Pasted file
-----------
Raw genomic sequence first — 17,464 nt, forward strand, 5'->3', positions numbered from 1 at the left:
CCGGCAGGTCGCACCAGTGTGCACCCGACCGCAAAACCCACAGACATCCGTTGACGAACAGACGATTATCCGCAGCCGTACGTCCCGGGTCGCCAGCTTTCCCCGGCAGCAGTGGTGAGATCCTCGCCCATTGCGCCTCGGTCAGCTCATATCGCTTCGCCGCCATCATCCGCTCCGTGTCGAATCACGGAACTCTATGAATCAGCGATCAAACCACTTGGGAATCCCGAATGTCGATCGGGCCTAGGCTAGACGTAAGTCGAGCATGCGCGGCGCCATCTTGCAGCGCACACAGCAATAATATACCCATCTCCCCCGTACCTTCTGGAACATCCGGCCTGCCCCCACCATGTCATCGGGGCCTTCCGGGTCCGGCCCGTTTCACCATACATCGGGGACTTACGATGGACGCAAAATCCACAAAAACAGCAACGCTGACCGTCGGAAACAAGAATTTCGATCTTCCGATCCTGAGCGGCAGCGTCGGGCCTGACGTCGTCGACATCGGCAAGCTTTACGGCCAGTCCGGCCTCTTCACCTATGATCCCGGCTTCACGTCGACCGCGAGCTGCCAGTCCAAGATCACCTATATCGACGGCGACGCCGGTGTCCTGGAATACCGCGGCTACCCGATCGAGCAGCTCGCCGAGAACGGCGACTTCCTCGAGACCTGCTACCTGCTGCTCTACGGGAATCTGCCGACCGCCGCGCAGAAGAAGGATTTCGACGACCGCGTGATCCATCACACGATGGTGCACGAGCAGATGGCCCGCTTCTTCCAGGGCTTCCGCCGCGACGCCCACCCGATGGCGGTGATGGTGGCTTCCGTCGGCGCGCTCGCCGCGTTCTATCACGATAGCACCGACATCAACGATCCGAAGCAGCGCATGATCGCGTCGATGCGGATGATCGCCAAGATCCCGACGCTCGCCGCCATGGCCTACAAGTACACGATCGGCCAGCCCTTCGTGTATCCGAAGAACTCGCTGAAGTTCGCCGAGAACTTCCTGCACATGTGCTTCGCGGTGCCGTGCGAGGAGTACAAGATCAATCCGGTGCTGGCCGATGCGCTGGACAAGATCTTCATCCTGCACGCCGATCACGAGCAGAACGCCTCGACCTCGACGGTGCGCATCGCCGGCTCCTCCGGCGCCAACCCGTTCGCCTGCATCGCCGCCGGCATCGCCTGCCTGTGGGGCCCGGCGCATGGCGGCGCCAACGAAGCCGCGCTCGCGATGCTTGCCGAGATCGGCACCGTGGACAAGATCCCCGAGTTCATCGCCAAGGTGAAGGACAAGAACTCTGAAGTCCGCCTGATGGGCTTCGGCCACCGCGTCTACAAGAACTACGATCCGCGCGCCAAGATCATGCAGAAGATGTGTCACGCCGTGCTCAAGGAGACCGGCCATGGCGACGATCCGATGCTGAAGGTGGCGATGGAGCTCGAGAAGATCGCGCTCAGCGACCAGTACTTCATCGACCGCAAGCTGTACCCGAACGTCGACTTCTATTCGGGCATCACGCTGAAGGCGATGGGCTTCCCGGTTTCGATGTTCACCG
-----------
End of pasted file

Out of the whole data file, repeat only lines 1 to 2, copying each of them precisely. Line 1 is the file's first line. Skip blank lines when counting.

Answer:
Raw genomic sequence first — 17,464 nt, forward strand, 5'->3', positions numbered from 1 at the left:
CCGGCAGGTCGCACCAGTGTGCACCCGACCGCAAAACCCACAGACATCCGTTGACGAACAGACGATTATCCGCAGCCGTACGTCCCGGGTCGCCAGCTTTCCCCGGCAGCAGTGGTGAGATCCTCGCCCATTGCGCCTCGGTCAGCTCATATCGCTTCGCCGCCATCATCCGCTCCGTGTCGAATCACGGAACTCTATGAATCAGCGATCAAACCACTTGGGAATCCCGAATGTCGATCGGGCCTAGGCTAGACGTAAGTCGAGCATGCGCGGCGCCATCTTGCAGCGCACACAGCAATAATATACCCATCTCCCCCGTACCTTCTGGAACATCCGGCCTGCCCCCACCATGTCATCGGGGCCTTCCGGGTCCGGCCCGTTTCACCATACATCGGGGACTTACGATGGACGCAAAATCCACAAAAACAGCAACGCTGACCGTCGGAAACAAGAATTTCGATCTTCCGATCCTGAGCGGCAGCGTCGGGCCTGACGTCGTCGACATCGGCAAGCTTTACGGCCAGTCCGGCCTCTTCACCTATGATCCCGGCTTCACGTCGACCGCGAGCTGCCAGTCCAAGATCACCTATATCGACGGCGACGCCGGTGTCCTGGAATACCGCGGCTACCCGATCGAGCAGCTCGCCGAGAACGGCGACTTCCTCGAGACCTGCTACCTGCTGCTCTACGGGAATCTGCCGACCGCCGCGCAGAAGAAGGATTTCGACGACCGCGTGATCCATCACACGATGGTGCACGAGCAGATGGCCCGCTTCTTCCAGGGCTTCCGCCGCGACGCCCACCCGATGGCGGTGATGGTGGCTTCCGTCGGCGCGCTCGCCGCGTTCTATCACGATAGCACCGACATCAACGATCCGAAGCAGCGCATGATCGCGTCGATGCGGATGATCGCCAAGATCCCGACGCTCGCCGCCATGGCCTACAAGTACACGATCGGCCAGCCCTTCGTGTATCCGAAGAACTCGCTGAAGTTCGCCGAGAACTTCCTGCACATGTGCTTCGCGGTGCCGTGCGAGGAGTACAAGATCAATCCGGTGCTGGCCGATGCGCTGGACAAGATCTTCATCCTGCACGCCGATCACGAGCAGAACGCCTCGACCTCGACGGTGCGCATCGCCGGCTCCTCCGGCGCCAACCCGTTCGCCTGCATCGCCGCCGGCATCGCCTGCCTGTGGGGCCCGGCGCATGGCGGCGCCAACGAAGCCGCGCTCGCGATGCTTGCCGAGATCGGCACCGTGGACAAGATCCCCGAGTTCATCGCCAAGGTGAAGGACAAGAACTCTGAAGTCCGCCTGATGGGCTTCGGCCACCGCGTCTACAAGAACTACGATCCGCGCGCCAAGATCATGCAGAAGATGTGTCACGCCGTGCTCAAGGAGACCGGCCATGGCGACGATCCGATGCTGAAGGTGGCGATGGAGCTCGAGAAGATCGCGCTCAGCGACCAGTACTTCATCGACCGCAAGCTGTACCCGAACGTCGACTTCTATTCGGGCATCACGCTGAAGGCGATGGGCTTCCCGGTTTCGATGTTCACCG